Skin irritation can come in many forms. Finding the most effective treatment plan starts with recognizing the type of sensitive skin that you have.

The irritation that can come with sensitive skin is a common complaint for millions of people. At my practice, up to 50 percent of my patients have reported some form of sensitive skin.

Despite its frequency, the various forms of sensitive skin can be difficult to diagnose and present a constant treatment challenge to the dermatologist. In order to properly treat patients with this condition, it is important to first identify which of the categories of sensitive skin they exhibit. There are four distinct types of sensitive skin:

Acne

affects millions of Americans, with 11 to 25-year-olds accounting for 70 to 80 percent of acne patients. Many adult women also suffer from acne, due to hormonal fluctuations and imbalances.

Rosacea

touches considerably fewer people than does acne, but it still affects millions of Americans and is no less disruptive. A condition with several subtypes, rosacea is typically seen in individuals over 25 years of age, particularly in fair-skinned people prone to blushing and flushing.

Burning and stinging

(neurosensory) is based on characteristic symptoms rather than an underlying condition. Stinging, itching, burning and related skin discomfort are a class of neurosensory symptoms experienced as a result of triggers affecting sensitive nerve endings.

Contact dermatitis

(allergies and irritants) is more common among people with dry, sensitive skin that is affected by topical skin allergies. Such a state leaves the skin more vulnerable to penetration of outside substances into deeper skin layers such as allergens, chemicals and other irritants that invade the inner skin tissue, enter the bloodstream and provoke an inflammatory reaction.

The one thing that all these types of skin irritation have in common is inflammation. Understanding what is causing this inflammation is the first step to treatment. Some of the most common culprits that cause allergic reactions in people with sensitive skin include fragrances, preservatives, colors or formaldehyde. Even many organic products are made up of essential oils and fragrances that can lead to contact dermatitis. An example would be organic products containing chamomile, calendula (marigold extract) and feverfew, all of which are reactive allergens that will affect people with ragweed allergies. Skin allergy management can be an ongoing lifelong process, which is why patients with sensitive skin need to avoid product experimentation and adhere to products and regimens that do not bring about sensitivity symptoms. Your sensitive skin will thank you.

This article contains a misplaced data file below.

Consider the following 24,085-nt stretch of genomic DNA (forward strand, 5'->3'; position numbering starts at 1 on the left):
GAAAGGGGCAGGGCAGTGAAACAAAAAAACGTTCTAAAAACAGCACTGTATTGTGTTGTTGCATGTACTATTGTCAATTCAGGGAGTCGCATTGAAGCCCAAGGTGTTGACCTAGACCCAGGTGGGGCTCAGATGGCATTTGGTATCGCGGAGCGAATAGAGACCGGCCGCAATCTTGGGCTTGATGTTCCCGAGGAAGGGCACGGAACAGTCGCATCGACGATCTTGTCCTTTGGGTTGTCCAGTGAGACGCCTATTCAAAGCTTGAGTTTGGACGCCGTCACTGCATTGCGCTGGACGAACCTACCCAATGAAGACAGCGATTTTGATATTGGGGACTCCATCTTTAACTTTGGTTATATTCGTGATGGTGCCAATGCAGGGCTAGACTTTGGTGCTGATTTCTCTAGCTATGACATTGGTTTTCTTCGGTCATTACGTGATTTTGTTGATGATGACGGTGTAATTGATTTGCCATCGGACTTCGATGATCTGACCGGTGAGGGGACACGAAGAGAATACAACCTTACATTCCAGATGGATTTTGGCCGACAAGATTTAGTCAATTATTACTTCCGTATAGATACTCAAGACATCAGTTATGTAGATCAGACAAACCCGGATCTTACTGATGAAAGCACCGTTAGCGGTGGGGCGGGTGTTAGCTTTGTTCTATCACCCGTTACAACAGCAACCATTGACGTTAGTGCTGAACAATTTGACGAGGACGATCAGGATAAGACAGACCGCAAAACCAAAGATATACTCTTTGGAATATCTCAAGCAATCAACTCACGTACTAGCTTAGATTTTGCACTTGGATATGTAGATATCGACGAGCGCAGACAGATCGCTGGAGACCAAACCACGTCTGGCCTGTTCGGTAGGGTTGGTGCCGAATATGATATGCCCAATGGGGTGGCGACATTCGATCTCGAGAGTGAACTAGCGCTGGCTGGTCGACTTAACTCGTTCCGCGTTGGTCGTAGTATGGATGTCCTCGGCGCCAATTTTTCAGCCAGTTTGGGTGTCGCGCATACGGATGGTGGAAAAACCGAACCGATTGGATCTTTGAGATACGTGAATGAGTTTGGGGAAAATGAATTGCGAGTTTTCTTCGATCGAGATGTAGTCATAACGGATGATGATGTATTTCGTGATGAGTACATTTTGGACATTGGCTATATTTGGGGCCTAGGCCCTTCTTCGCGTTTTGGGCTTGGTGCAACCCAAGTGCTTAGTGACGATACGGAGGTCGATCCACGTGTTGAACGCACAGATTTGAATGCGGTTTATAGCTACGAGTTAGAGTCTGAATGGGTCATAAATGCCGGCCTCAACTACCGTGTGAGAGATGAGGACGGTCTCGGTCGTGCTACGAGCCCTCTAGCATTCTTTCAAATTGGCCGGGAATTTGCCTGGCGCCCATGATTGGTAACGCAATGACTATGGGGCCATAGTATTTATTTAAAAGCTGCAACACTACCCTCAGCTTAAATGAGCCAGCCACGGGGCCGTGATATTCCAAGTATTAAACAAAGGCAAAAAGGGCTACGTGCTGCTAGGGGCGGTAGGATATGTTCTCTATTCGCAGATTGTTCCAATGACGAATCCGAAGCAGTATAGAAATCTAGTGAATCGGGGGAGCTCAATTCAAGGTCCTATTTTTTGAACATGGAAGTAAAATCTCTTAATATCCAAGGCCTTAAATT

MANAGING INFLAMMATION

Acne

can be worsened by excess sugar and dairy in your diet. Stress management can be a key component of acne management. Try removing essential oils and coconut oils from your beauty regimen to see if it helps. You may also want to try reducing the amount of hair product or changing the product that you use, as hair product ingredients are also common contributors to acne.

Rosacea

management efforts include avoiding exfoliation and instead using scrubs or microdermabrasion. Reduce spicy food and alcohol consumption because they can flush the face. Also avoid heat like facial steaming or drinking hot coffee. Retinoid creams can be used in moderation, and intense pulsed light (IPL) therapy is also an effective option.

Neurosensory

skin disorders are caused by a wide variety of triggers including eucalyptus oil, fragrances, lactic acid, menthol, peppermint, witch hazel and even vitamin C among other potential causes.

Contact dermatitis

is most frequently caused by parabens and other natural preservatives, fragrances, formaldehyde (found in mascaras, nail polish and hair strengthening treatments) and dyes.

Dr. Leslie Baumann, M.D., FAAD, is an internationally renowned, board-certified dermatologist, New York Times best-selling author, media personality and lecturer. CEO of Baumann Cosmetic & Research Institute and founder of the University of Miamis Cosmetic Medicine & Research Institute, she authored the best-selling Cosmetic Dermatology: Principles and Practice and The Skin Type Solution, and has appeared on “Good Morning America,” “The Today Show” and “The Discovery Channel.”